U.S. Customs and Border Protection (CBP) released data Wednesday showing that a sharp drop in illegal U.S.-Mexico border crossings that began in January has continued into February.
The report comes after stricter immigration measures were recently put in place by the Biden Administration.
The Administration said on January 5 that it would admit no more than 30,000 migrants a month from Cuba, Haiti, Nicaragua and Venezuela for two years with authorization to work. Border crossings by migrants from those four nations had risen sharply, with no easy way to quickly return them to their home countries.
At the same time, Mexico agreed to take back the same amount from those countries who crossed into the U.S. illegally and were expelled under Title 42, the Covid-era health policy that allowed for migrant expulsions at the border.
President Biden visited the border for the first time a few days after enacting the new restrictions, and just before he embarked on his first visit to Mexico where he met with President Andrés Manuel López Obrador and Canadian Prime Minister Justin Trudeau for a Summit of the Americas.
“My message is this. If you’re trying to leave Cuba, Nicaragua or Haiti, or have agreed to begin a journey to America, do not just show up at the border,” Biden said in a speech from the White House ahead of his trip to the border. “Stay where you are and apply legally from there.”
CBP Acting Commissioner Troy Miller said in a statement Wednesday, “The new border enforcement measures kept February’s overall encounter numbers nearly even with January.”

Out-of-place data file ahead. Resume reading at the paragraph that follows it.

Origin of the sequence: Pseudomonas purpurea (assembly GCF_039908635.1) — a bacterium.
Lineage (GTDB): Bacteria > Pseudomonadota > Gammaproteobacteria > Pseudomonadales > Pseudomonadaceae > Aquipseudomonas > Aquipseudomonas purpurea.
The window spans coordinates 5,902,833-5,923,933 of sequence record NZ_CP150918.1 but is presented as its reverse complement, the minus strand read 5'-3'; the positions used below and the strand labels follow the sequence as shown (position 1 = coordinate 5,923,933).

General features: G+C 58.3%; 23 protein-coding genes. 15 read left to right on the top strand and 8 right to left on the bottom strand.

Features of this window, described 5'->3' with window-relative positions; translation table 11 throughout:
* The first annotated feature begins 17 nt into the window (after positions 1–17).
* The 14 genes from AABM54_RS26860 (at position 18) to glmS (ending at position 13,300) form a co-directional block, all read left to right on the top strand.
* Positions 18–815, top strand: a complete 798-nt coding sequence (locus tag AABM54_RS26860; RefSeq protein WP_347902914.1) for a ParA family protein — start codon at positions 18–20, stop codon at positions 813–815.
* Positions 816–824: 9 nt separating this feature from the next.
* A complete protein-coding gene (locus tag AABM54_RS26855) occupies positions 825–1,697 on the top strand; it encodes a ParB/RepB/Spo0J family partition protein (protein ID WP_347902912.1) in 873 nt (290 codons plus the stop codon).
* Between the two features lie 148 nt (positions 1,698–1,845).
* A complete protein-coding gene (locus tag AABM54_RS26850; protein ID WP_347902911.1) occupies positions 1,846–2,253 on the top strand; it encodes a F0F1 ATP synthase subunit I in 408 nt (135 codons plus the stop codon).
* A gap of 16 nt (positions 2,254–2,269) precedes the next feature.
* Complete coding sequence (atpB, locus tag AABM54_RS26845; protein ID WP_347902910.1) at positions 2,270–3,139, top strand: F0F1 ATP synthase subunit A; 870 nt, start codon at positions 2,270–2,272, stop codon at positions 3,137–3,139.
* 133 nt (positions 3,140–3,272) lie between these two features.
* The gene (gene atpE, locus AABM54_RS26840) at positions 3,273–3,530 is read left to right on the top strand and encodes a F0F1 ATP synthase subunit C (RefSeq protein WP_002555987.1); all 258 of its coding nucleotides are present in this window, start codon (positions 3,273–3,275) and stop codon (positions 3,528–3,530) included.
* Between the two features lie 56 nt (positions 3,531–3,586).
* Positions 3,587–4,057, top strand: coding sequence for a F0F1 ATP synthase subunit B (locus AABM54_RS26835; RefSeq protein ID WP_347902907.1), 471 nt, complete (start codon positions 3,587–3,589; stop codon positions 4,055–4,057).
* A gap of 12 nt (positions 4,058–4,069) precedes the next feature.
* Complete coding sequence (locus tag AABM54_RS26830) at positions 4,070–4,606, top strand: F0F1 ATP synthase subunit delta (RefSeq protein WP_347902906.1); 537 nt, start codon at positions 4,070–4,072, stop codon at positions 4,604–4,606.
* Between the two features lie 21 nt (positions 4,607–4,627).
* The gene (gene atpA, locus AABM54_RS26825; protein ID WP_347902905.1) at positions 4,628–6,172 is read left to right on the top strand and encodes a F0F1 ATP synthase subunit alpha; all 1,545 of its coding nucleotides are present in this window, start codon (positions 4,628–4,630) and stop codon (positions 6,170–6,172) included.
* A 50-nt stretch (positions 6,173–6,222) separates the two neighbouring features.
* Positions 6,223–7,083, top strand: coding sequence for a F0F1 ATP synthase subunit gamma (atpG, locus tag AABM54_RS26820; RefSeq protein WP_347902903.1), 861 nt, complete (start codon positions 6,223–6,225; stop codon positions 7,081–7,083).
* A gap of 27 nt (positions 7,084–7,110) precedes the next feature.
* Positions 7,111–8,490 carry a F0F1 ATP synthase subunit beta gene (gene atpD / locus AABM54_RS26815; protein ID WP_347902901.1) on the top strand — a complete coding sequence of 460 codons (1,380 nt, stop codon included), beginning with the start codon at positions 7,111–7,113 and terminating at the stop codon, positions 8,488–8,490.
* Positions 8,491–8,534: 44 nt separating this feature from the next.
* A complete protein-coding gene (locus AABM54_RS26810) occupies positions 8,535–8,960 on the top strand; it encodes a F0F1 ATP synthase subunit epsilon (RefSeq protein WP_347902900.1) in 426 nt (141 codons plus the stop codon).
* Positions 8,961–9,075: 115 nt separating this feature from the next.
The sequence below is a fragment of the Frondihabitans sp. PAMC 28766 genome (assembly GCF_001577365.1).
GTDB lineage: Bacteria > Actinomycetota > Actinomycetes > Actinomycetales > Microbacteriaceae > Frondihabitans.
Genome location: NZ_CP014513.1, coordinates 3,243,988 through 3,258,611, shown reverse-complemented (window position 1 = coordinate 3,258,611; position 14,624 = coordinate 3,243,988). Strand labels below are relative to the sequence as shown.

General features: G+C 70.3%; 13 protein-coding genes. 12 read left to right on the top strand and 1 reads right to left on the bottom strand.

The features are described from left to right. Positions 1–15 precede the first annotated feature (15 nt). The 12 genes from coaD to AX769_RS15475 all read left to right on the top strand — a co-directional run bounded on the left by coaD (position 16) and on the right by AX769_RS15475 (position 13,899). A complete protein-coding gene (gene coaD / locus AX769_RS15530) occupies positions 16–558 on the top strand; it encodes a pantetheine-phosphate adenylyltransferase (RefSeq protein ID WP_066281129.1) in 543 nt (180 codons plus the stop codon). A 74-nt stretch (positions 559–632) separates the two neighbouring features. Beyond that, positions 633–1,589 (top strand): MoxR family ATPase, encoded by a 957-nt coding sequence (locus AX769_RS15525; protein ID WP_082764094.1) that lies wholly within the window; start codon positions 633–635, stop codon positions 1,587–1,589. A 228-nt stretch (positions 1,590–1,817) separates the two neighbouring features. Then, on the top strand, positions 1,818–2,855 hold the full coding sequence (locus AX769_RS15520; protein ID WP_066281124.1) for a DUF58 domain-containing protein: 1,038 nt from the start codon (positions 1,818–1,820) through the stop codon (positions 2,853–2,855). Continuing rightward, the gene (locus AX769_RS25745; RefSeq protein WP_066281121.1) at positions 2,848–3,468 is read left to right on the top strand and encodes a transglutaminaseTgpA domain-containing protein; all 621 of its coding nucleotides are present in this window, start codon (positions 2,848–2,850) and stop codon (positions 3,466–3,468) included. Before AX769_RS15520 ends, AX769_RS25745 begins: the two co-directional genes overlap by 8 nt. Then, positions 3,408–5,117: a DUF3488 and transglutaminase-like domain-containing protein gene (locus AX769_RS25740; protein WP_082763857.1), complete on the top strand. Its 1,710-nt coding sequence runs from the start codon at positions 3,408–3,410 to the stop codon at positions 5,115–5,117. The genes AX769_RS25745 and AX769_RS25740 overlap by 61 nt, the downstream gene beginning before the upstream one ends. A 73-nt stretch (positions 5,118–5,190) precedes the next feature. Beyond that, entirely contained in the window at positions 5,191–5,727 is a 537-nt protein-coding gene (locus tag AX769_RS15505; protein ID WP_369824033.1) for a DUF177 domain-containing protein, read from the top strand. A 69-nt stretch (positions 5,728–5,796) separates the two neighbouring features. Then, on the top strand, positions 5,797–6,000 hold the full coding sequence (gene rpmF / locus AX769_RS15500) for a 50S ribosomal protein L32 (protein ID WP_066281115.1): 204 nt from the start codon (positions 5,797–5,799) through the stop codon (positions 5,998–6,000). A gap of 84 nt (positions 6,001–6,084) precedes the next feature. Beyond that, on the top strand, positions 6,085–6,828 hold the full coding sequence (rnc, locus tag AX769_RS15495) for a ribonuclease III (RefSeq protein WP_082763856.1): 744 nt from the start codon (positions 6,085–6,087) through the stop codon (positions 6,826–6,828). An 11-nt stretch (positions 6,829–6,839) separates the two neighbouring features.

Specifically, individuals encountered by CBP trying to cross into the U.S. between southwestern Ports of Entry (POEs) in February 2023 totaled 128,877. That’s slightly fewer than the 128,913 encounters in January 2023.
Miller also touted a new app, called CBP One, which allows migrants seeking asylum at the U.S.-Mexico border to schedule a time to approach a land port of entry.
One red flag in the new data: unaccompanied children. According to CBP, there was a 16% increase in unaccompanied minors crossing the border—10,870 incidents in February compared to 9,382 in January.
However, Border Patrol encounters with family unit individuals decreased by 13%—33,191 encounters in February compared with 38,121 in January. And that’s down 62% from a peak of 87,461 such encounters in August 2021.
Meanwhile, Border Patrol said that nationwide drug seizures by weight of Cocaine, Methamphetamine, Heroin, Fentanyl, and Marijuana increased an average 6% in February compared to January.
The CBP said that this February “marks the second month in a row as the lowest month of Border Patrol encounters since February 2021,” Biden’s first full month in office.
During his State of the Union Address in February, Biden called on Congress to pass comprehensive immigration reform, saying, “American border problems won’t be fixed until Congress acts.”